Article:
The lack of education in today’s developing countries is obvious. Literacy rates in several countries are devastatingly low. Often, the majority of people cannot read or write, or can only do so to a very small degree. It doesn’t help that the condition of schools in poor countries is completely unacceptable. Teachers are also an issue in poverty-stricken areas. There may be a shortage of educators, and most often, teachers do not make enough money to survive. Another apparent problem is the rate of students who attend school at all. Often, students in these areas drop out before reaching high school. Perhaps they cannot afford further schooling, or need to begin working to earn money in order to sustain their families. For whatever reason, many students are not continuing on to a high school education. Girls and women face the hardest side of the issue. While education is already unsatisfactory in these countries, women are receiving even fewer opportunities to learn. This problem has not gone unnoticed. In fact, there are several programs that are putting in efforts daily to increase the education in countr...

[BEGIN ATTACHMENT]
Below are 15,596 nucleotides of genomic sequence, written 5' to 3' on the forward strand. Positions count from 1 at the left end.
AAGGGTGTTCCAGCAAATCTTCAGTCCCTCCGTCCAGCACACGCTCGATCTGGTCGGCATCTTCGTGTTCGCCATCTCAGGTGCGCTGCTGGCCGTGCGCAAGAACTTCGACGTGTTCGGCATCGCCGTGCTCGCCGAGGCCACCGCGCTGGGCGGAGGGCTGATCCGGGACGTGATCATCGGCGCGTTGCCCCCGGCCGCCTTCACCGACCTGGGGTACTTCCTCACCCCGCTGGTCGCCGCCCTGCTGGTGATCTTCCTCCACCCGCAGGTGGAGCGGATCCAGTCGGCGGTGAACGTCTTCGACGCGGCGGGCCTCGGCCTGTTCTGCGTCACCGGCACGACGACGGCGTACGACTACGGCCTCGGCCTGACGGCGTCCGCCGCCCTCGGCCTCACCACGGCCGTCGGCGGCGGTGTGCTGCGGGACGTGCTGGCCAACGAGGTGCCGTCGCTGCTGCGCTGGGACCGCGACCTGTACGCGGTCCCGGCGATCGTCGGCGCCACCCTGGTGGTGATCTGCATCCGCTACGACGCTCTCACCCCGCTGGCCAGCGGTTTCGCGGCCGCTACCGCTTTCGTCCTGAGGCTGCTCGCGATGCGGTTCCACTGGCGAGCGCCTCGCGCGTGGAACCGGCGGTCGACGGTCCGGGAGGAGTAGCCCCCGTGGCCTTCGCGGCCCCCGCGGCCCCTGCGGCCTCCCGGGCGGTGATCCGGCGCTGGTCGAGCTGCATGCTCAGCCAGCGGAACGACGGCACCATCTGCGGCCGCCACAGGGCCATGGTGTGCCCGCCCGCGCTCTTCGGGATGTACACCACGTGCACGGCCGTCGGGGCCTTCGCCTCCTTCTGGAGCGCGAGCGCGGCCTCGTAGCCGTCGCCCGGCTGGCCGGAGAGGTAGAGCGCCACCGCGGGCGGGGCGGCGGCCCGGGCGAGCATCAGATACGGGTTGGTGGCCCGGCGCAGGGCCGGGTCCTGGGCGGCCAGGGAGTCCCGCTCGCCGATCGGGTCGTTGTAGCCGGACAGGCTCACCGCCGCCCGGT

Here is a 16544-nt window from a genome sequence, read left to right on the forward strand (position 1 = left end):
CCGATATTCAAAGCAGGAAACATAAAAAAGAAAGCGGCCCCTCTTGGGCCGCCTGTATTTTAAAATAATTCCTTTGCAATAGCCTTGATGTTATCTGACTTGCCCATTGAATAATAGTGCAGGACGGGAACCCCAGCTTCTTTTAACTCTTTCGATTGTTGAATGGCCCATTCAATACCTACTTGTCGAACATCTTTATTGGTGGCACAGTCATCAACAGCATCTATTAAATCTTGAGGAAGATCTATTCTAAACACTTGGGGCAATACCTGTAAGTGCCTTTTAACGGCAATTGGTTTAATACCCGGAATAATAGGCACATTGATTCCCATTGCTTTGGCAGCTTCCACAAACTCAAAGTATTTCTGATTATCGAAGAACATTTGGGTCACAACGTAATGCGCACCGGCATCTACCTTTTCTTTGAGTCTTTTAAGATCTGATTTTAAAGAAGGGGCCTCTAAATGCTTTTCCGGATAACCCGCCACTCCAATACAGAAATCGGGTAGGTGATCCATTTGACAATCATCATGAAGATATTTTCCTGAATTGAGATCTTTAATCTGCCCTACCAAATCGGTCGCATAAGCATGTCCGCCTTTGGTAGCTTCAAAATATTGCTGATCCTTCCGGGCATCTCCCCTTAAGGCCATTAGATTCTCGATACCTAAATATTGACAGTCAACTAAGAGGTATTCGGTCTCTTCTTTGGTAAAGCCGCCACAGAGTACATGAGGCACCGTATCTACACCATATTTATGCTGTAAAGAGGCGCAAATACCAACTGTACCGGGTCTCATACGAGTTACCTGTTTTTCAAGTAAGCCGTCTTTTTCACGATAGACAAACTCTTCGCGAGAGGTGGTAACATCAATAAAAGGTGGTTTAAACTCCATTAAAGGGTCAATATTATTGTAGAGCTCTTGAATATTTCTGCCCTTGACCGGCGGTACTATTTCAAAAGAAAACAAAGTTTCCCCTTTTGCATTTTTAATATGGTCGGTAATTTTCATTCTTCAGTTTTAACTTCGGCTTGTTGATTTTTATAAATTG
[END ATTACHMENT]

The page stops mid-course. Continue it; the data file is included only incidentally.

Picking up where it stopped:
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Evans, Linda, and Fadekemi Olumide-Aluko. "Teacher Job Satisfaction in Developing Countries: A Critique of Herzberg's Two- Factor Theory Applied to the Nigerian Context." International Studies in Educational Administration (Commonwealth Council for Educational Administration & Management (CCEAM)) 38.2 (2010): 73-85. Academic Search Elite. EBSCO. Web. 5 Mar. 2011.
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